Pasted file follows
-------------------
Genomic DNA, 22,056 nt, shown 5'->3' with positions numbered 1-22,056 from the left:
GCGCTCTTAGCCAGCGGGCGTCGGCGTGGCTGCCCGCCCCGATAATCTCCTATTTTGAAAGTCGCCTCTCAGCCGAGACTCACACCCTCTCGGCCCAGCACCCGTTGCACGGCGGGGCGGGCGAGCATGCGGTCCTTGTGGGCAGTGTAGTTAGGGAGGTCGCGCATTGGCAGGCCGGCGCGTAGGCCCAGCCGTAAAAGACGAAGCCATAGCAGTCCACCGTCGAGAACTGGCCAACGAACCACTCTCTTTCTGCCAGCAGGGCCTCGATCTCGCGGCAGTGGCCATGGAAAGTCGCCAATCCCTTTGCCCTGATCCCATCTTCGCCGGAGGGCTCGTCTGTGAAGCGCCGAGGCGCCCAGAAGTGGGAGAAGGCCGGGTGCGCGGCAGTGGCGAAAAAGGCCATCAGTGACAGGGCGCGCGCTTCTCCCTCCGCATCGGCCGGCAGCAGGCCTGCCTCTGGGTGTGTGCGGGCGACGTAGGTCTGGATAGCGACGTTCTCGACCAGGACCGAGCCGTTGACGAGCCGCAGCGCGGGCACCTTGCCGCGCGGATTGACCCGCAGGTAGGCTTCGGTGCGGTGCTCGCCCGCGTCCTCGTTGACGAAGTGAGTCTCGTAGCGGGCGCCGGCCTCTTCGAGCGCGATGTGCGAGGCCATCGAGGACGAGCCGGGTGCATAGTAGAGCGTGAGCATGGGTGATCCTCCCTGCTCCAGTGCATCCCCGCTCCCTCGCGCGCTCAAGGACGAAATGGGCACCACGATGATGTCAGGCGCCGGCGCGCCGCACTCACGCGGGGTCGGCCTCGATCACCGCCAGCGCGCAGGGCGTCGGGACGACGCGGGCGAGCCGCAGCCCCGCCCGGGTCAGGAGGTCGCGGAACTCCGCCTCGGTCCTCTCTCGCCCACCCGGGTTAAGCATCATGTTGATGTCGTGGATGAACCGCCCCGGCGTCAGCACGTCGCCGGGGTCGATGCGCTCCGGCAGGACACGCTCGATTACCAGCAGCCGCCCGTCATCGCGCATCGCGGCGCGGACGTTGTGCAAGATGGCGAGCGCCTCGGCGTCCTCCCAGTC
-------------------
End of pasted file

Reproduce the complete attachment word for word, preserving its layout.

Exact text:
Genomic DNA, 22,056 nt, shown 5'->3' with positions numbered 1-22,056 from the left:
GCGCTCTTAGCCAGCGGGCGTCGGCGTGGCTGCCCGCCCCGATAATCTCCTATTTTGAAAGTCGCCTCTCAGCCGAGACTCACACCCTCTCGGCCCAGCACCCGTTGCACGGCGGGGCGGGCGAGCATGCGGTCCTTGTGGGCAGTGTAGTTAGGGAGGTCGCGCATTGGCAGGCCGGCGCGTAGGCCCAGCCGTAAAAGACGAAGCCATAGCAGTCCACCGTCGAGAACTGGCCAACGAACCACTCTCTTTCTGCCAGCAGGGCCTCGATCTCGCGGCAGTGGCCATGGAAAGTCGCCAATCCCTTTGCCCTGATCCCATCTTCGCCGGAGGGCTCGTCTGTGAAGCGCCGAGGCGCCCAGAAGTGGGAGAAGGCCGGGTGCGCGGCAGTGGCGAAAAAGGCCATCAGTGACAGGGCGCGCGCTTCTCCCTCCGCATCGGCCGGCAGCAGGCCTGCCTCTGGGTGTGTGCGGGCGACGTAGGTCTGGATAGCGACGTTCTCGACCAGGACCGAGCCGTTGACGAGCCGCAGCGCGGGCACCTTGCCGCGCGGATTGACCCGCAGGTAGGCTTCGGTGCGGTGCTCGCCCGCGTCCTCGTTGACGAAGTGAGTCTCGTAGCGGGCGCCGGCCTCTTCGAGCGCGATGTGCGAGGCCATCGAGGACGAGCCGGGTGCATAGTAGAGCGTGAGCATGGGTGATCCTCCCTGCTCCAGTGCATCCCCGCTCCCTCGCGCGCTCAAGGACGAAATGGGCACCACGATGATGTCAGGCGCCGGCGCGCCGCACTCACGCGGGGTCGGCCTCGATCACCGCCAGCGCGCAGGGCGTCGGGACGACGCGGGCGAGCCGCAGCCCCGCCCGGGTCAGGAGGTCGCGGAACTCCGCCTCGGTCCTCTCTCGCCCACCCGGGTTAAGCATCATGTTGATGTCGTGGATGAACCGCCCCGGCGTCAGCACGTCGCCGGGGTCGATGCGCTCCGGCAGGACACGCTCGATTACCAGCAGCCGCCCGTCATCGCGCATCGCGGCGCGGACGTTGTGCAAGATGGCGAGCGCCTCGGCGTCCTCCCAGTC